Do Plants Actually Sense Light?
You would have studied in earlier classes about seed germination. In monocot plants like grass, there is only one first leaf (called cotyledon). Once germinated, the embryo sends a primary root downward into the soil and pushes the primary shoot to the soil surface. The tip of the embryonic shoot (plumule) is covered by a protective sheath called coleoptile. It is the coleoptile covered embryonic shoot that grows above the ground.
In one of the experiments initially Darwin noticed that germinated seeds also grow towards light. If, in a dark room light is placed in one end, the growing seedlings bend towards the light. In the next experiment, he carefully removed the tip from growing seedlings. The shoot did not bend towards the light. When he covered the tip (Coleoptile) with foil, preventing light from entering, the shoot did not bend. In the next step, he covered the elongating part of the shoot, but le the tip open. Now the bending could be noticed. Covering the elongating part of the shoot did not a ect the response to light at all! Darwin concluded “some ‘in uence’ is transmitted from the tip to the more basal regions of the shoot thereby regulating growth and inducing curvature”. is demonstrated clearly that something within the tip of the coleoptile controlled growth of the plant.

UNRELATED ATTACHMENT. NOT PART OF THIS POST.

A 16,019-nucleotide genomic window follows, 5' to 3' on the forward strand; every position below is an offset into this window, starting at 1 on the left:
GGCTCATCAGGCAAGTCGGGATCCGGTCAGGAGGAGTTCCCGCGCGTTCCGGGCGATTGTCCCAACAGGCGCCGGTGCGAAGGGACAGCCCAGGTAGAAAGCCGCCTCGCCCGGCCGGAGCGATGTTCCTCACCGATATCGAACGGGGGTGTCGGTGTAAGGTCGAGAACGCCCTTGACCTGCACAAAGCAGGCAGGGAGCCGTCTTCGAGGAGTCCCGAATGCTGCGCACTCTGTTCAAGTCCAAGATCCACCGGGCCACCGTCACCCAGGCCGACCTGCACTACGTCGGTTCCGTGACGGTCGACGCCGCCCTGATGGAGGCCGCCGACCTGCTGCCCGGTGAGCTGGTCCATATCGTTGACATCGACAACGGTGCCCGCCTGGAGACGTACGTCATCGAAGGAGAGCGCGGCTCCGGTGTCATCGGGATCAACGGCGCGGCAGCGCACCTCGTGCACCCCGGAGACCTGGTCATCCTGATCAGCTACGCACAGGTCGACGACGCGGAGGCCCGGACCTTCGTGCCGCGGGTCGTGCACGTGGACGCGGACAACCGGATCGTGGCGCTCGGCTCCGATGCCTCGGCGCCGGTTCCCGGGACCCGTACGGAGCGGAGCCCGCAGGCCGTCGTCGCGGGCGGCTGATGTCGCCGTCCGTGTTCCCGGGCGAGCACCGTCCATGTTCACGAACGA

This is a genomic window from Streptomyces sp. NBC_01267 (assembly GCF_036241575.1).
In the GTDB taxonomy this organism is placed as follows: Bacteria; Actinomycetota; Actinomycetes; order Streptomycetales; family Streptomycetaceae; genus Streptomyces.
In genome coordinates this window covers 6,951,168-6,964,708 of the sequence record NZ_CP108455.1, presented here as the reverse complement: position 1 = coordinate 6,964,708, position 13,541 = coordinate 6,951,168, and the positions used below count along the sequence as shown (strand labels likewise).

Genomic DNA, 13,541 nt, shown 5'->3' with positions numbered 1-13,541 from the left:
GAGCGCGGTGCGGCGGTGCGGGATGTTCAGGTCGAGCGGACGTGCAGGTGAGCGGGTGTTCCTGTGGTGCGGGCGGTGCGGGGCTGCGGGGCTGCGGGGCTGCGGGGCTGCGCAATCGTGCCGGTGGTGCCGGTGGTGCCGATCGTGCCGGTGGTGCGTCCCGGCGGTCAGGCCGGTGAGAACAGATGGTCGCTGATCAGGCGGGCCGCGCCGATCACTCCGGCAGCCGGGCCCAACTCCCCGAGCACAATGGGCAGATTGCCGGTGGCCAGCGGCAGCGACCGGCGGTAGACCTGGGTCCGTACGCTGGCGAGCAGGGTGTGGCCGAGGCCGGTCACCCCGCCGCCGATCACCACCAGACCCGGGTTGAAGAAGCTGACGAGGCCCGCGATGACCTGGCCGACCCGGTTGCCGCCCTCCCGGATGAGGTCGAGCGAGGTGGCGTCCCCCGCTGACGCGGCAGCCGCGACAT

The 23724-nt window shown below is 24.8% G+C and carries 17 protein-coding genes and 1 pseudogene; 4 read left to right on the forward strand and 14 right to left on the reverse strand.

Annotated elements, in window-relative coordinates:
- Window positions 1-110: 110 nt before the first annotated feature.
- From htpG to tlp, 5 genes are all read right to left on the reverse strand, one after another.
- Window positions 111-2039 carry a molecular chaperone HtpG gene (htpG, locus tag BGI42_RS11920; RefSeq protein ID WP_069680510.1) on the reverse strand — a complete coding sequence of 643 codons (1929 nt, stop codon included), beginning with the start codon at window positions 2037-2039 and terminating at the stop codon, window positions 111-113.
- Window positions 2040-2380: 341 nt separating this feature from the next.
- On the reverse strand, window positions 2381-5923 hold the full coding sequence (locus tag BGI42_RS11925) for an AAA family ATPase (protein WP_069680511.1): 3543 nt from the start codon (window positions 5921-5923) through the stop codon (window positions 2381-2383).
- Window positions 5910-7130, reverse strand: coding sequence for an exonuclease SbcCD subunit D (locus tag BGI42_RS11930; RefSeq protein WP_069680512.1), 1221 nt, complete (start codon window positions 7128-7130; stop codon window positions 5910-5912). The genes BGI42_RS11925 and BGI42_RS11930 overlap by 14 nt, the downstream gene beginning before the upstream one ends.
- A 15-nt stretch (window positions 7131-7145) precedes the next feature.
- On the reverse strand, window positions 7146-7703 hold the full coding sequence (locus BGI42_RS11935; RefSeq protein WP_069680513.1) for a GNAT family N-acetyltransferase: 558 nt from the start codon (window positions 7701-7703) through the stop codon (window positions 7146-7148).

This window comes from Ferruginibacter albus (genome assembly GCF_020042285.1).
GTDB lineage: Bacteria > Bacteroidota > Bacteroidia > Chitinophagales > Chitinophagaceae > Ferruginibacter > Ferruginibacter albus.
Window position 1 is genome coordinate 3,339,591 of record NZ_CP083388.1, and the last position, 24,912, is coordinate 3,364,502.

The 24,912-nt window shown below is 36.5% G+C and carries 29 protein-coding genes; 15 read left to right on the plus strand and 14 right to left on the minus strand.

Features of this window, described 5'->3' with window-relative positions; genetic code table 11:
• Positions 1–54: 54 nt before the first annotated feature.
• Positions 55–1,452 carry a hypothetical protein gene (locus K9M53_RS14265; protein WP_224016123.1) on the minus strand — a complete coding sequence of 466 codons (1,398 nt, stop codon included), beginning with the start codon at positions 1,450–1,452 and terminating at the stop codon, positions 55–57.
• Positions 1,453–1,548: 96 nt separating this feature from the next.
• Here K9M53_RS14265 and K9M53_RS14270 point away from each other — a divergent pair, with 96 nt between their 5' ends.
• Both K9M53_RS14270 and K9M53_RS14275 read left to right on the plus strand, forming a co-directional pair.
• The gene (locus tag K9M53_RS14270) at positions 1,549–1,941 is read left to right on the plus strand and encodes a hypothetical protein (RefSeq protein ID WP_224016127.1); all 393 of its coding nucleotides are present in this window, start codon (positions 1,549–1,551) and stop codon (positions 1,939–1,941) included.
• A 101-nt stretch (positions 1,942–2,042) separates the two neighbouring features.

What is this influence? In 1913 Peter Boysen-Jensen, a Danish Botanist further developed Darwin’s experiments. He found that if he removed the coleoptiles, plant growth stopped. Then he inserted a piece of agar and then placed the coleptile on top of it the plant again was able to curve towards the light. Hence this chemical was predicted to be water soluble. He reasoned that chemicals that controlled the light sensitive movement (phototropism) moved through agar.
In his next experiment he replaced the agar block with butter. The above mentioned water soluble chemical did not dissolve in butter, as expected the chemical did not pass through butter. is water soluble “in uence” was later identi ed as the plant hormone Auxin. In response to light, auxin elongates the cells on the dark side of a stem so that the plant literally bends towards the light source.